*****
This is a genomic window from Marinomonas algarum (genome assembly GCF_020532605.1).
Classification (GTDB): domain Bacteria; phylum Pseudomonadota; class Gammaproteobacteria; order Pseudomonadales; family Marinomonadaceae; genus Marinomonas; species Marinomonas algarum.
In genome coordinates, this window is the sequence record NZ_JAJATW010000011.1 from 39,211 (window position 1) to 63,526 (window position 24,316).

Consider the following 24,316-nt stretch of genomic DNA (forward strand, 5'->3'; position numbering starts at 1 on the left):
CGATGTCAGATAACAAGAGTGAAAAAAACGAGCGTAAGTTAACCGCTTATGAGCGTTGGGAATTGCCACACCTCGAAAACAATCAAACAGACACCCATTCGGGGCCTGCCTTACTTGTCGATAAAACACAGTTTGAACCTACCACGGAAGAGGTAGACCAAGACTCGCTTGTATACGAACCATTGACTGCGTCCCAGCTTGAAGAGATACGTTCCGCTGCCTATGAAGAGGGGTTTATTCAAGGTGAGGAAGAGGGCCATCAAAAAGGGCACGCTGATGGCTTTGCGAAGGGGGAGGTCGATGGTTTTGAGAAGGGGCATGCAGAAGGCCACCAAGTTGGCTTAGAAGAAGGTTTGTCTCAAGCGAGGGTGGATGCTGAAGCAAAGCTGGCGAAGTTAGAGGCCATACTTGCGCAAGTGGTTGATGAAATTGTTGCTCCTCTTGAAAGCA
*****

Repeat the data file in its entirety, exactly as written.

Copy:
This is a genomic window from Marinomonas algarum (genome assembly GCF_020532605.1).
Classification (GTDB): domain Bacteria; phylum Pseudomonadota; class Gammaproteobacteria; order Pseudomonadales; family Marinomonadaceae; genus Marinomonas; species Marinomonas algarum.
In genome coordinates, this window is the sequence record NZ_JAJATW010000011.1 from 39,211 (window position 1) to 63,526 (window position 24,316).

Consider the following 24,316-nt stretch of genomic DNA (forward strand, 5'->3'; position numbering starts at 1 on the left):
CGATGTCAGATAACAAGAGTGAAAAAAACGAGCGTAAGTTAACCGCTTATGAGCGTTGGGAATTGCCACACCTCGAAAACAATCAAACAGACACCCATTCGGGGCCTGCCTTACTTGTCGATAAAACACAGTTTGAACCTACCACGGAAGAGGTAGACCAAGACTCGCTTGTATACGAACCATTGACTGCGTCCCAGCTTGAAGAGATACGTTCCGCTGCCTATGAAGAGGGGTTTATTCAAGGTGAGGAAGAGGGCCATCAAAAAGGGCACGCTGATGGCTTTGCGAAGGGGGAGGTCGATGGTTTTGAGAAGGGGCATGCAGAAGGCCACCAAGTTGGCTTAGAAGAAGGTTTGTCTCAAGCGAGGGTGGATGCTGAAGCAAAGCTGGCGAAGTTAGAGGCCATACTTGCGCAAGTGGTTGATGAAATTGTTGCTCCTCTTGAAAGCA